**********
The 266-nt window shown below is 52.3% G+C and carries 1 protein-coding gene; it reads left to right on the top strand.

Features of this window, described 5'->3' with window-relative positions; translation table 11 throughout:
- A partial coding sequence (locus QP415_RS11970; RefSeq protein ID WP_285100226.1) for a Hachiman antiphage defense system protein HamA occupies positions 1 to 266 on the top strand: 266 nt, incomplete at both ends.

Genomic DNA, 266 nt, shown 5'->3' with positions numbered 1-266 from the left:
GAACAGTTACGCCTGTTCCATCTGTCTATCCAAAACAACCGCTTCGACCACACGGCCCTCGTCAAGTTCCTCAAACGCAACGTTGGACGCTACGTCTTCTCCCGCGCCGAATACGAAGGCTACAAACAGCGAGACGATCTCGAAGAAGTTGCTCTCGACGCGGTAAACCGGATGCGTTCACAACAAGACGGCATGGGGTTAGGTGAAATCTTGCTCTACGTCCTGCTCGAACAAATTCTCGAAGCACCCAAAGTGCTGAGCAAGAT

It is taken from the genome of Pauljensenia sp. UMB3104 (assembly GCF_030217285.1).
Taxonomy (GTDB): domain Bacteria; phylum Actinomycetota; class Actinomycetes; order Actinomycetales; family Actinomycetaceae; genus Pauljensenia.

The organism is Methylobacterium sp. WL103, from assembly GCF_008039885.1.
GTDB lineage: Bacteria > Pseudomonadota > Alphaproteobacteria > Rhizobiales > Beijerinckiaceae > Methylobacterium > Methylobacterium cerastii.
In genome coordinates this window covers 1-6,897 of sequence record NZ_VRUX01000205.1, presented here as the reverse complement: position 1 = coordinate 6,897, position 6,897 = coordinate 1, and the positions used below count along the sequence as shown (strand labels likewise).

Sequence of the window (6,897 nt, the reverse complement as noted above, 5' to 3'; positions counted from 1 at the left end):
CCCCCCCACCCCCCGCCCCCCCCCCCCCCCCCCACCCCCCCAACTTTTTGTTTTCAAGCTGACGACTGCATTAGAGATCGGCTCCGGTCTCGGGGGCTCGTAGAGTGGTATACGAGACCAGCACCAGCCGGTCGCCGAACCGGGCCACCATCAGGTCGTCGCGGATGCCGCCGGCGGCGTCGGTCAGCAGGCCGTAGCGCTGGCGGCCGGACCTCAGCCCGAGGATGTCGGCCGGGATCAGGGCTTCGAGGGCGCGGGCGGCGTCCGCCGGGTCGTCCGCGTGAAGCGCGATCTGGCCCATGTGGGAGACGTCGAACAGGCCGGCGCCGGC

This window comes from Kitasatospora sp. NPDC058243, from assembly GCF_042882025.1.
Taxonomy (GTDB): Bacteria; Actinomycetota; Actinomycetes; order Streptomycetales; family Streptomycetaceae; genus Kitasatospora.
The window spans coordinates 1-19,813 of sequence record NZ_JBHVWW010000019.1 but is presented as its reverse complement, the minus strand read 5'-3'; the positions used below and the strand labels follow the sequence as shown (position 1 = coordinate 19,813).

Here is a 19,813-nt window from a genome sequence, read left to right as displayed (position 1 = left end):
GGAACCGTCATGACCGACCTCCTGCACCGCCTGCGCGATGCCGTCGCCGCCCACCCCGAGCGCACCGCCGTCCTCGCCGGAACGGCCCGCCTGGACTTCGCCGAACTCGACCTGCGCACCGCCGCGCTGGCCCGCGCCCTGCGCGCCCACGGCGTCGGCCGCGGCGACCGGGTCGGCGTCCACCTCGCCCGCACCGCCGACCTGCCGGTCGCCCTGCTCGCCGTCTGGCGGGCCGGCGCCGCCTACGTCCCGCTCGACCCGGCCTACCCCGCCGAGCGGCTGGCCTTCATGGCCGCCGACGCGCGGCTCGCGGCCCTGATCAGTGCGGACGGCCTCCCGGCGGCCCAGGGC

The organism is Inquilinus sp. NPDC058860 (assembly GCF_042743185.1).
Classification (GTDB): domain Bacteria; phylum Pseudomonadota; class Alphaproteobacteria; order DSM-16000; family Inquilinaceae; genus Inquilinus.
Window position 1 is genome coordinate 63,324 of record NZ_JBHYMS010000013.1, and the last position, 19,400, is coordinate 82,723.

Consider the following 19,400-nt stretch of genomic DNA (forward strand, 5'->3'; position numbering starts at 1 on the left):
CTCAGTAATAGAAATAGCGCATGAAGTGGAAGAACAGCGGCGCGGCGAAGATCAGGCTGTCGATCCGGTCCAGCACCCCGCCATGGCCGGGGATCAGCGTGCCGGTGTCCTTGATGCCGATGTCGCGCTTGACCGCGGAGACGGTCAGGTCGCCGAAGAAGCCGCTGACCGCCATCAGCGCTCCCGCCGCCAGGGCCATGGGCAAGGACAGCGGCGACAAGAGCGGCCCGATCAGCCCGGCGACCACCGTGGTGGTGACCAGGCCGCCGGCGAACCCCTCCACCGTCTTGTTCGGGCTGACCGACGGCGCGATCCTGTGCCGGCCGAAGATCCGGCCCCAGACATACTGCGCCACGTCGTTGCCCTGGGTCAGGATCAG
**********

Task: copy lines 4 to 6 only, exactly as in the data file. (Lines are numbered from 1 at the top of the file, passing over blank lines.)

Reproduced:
Genomic DNA, 266 nt, shown 5'->3' with positions numbered 1-266 from the left:
GAACAGTTACGCCTGTTCCATCTGTCTATCCAAAACAACCGCTTCGACCACACGGCCCTCGTCAAGTTCCTCAAACGCAACGTTGGACGCTACGTCTTCTCCCGCGCCGAATACGAAGGCTACAAACAGCGAGACGATCTCGAAGAAGTTGCTCTCGACGCGGTAAACCGGATGCGTTCACAACAAGACGGCATGGGGTTAGGTGAAATCTTGCTCTACGTCCTGCTCGAACAAATTCTCGAAGCACCCAAAGTGCTGAGCAAGAT

It is taken from the genome of Pauljensenia sp. UMB3104 (assembly GCF_030217285.1).